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March 27, 2018


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Medical Coding News Archives

Get Re-Acquainted with Critical Care Billing and Documentation Requirements

 
March 25, 2008:
Medicare has recovered millions of dollars from physicians and nonphysician practitioners (NPP) who incorrectly bill professional Evaluation and Management (E/M) services or bill E/M levels that are not supported by the documentation of the encounter or by the patient`s actual condition. So physicians and NPPs may want to closely review the billing and documentation requirements before billing inpatient hospital visits and critical care services provided on the same day. The Centers for Medicare and Medicaid Services (CMS) recently released Transmittal 1473, Change Request 5792, updating the Medicare Claims Processing manual section 30.6.9 — Payment for Inpatient Hospital Visits (Codes 99221–99239).

CMS advised physicians and NPPs to retain documentation for both hospital care and critical care claims for possible review if the claim is questioned. The documentation must support critical care services for the patient on the same date as inpatient hospital visits or other E/M services by the same physician or, in a group practice, by another physician of the same specialty.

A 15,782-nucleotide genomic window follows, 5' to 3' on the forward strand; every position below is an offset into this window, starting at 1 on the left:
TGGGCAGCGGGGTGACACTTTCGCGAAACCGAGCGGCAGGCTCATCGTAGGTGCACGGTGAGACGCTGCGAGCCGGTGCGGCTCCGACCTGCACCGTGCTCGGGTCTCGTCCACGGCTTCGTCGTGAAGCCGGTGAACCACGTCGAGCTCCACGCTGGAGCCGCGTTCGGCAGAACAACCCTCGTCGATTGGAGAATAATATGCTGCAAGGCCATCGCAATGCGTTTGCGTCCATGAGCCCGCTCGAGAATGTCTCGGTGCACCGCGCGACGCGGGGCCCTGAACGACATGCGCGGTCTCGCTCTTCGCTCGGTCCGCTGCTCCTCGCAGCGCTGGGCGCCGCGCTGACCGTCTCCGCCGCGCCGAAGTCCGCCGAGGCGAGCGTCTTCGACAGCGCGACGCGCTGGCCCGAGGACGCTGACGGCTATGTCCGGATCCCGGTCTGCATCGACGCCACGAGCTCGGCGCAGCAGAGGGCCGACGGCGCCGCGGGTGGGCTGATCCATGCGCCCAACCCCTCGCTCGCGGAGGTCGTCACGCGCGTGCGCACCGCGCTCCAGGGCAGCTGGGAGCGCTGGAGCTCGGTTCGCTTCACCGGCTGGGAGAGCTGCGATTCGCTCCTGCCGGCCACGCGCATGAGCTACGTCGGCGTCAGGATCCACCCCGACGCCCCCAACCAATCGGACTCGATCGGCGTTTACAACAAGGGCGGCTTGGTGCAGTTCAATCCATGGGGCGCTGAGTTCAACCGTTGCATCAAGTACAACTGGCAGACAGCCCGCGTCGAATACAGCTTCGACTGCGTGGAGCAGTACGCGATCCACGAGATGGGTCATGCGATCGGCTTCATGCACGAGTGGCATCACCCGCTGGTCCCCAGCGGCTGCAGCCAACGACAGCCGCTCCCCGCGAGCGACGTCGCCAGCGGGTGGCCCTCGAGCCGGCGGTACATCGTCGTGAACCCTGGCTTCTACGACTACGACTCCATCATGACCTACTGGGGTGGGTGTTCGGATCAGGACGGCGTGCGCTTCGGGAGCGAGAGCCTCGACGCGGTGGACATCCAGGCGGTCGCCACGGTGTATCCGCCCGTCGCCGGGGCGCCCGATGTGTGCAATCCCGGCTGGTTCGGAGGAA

Both Initial Hospital Care codes (99221–99223) and Subsequent Hospital Care codes (99231–99233) may only be reported by a physician once per day for the same patient. Regardless of the number of encounters or whether the problems addressed are related, the physician should report one code that represents all services provided on that date of service. However, when a hospital inpatient (or emergency department or office/outpatient) E/M service is rendered and the patient subsequently requires critical care on the same date of service, both the critical care services (CPT® codes 99291 and 99292) and the E/M service may be paid.

Critical care is not specific to a location such as an ICU or CCU but rather is determined by the patient`s condition requiring direct physician care regardless of the location. Critical care is defined as 30 minutes or more of direct care provided by the physician to a critically ill or injured patient, regardless of the location. All time spent exclusively with patient/family/caregivers in the nursing unit or elsewhere must be recorded in the medical record.

The following services are included in critical care codes 99291 and 99292 when provided during the critical care period:
  • pulse oximetry
  • chest x-rays
  • interpretation of cardiac output measurements
  • blood gases and information data stored in computers (e.g., blood pressures, ECGs, hematologic data)
  • temporary transcutaneous pacing
  • vascular access procedures
  • gastric intubation
  • ventilatory management

According to the transmittal, physicians and NPPs may bill critical care services and inpatient hospital care for the same patient on the same calendar date when the patient did not require critical care during the previous encounter to receiving critical care services. CMS also instructs providers that during critical care management, those services that do not meet the level of critical care should be reported using subsequent hospital visit codes (99231–99233).

CMS has promised “discretionary contractor review” if the claim is questioned, so physicians and NPPs need to be aware of the billing criteria and documentation guidelines for both critical care and E/M services and ensure thorough documentation.

Sarah A. Serling, CPC, CPC-H, CPC-I, CCS-P, CCS
Clinical Technical Editor

 

 
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